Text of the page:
One emerging market everyone is keen to get in on is Africa – Nigeria in particular.
With a population estimated at 200 million – making it the 7th most populous nation in the world – and an alcohol sales figure of 2.84 billion dollars in 2014 – who wouldn’t want to have a slice of that cake?
Indian whisky is to the forefront here – at least until Nigeria develops it’s own distilling industry.
India produces mass market blends usually consisting of imported bulk malt from Scotland – augmented with Indian grain – plus a dash of added caramel.
All the big players – Diageo, Pernod-Ricard, United Spirits & others all have their own particular brands in this category. I’ve had the pleasure of enjoying a few here, here & here.
They retail – in Lagos at least – for about €5 per 750ml bottle of Nigerian strength – 43% – whisky.
My latest acquisition – via my Nigerian correspondent – is Black & Blue Premium Whisky.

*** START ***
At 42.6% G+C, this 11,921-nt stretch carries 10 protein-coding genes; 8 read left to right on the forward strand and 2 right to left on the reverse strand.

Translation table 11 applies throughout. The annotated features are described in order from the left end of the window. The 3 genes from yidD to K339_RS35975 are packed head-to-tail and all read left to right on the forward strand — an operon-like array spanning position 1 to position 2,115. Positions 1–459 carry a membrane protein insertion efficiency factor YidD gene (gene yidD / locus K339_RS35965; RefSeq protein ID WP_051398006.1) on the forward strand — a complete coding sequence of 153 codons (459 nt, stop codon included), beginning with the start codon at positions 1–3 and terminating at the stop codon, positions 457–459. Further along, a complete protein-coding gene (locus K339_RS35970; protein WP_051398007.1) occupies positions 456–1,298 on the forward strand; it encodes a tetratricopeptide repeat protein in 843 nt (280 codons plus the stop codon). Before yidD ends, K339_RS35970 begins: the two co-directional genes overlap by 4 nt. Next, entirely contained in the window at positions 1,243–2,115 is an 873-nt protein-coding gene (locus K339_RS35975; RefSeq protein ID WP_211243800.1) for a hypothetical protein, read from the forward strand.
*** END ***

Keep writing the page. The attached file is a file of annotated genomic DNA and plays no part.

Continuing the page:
The name is entertaining.
A play on the successful Black & White Scotch mixed in with the premiumisation associated with Blue (a la Johnnie Walker Blue) – and the unfortunate association attached to ‘battered black & blue.
It’s not clear as to the origins of this brand.
The label has a London address – a rather drab office in Kingsbury NW9 – and oddly a phone number – which rang out when I called.
Oh – I think ROI in this instance means Republic Of India.
I’ve not yet encountered any Irish whiskey in this segment of the market.
So what does ‘the finest oak aged matured malt blended with Indian grain spirit’ taste like?
Well – there is a burnt quality to the nose. I couldn’t describe it as smoky or peaty – yet it’s rather attractive. Mainly as it dampened down the sweet caramel influence.
This followed through into the taste – which didn’t offer much regards depth of flavour or complexity – but it was smooth & approachable.
The burnt note returned on the finish – which along with the 43% strength left a decent degree of heat & warm feeling on the palate.
It certainly didn’t leave my insides black & blue.
Just pleasantly intoxicated.
Sure at only a fiver – what can you complain about!
They say that travels broadens the mind – but in my case it tantalizes the taste buds with the promise of experiencing new whiskey expressions not normally available at home.
My trans Europe jaunt certainly lived up to my expectations – with many a new dram sampled – and a few surprises and helpful tips along the way!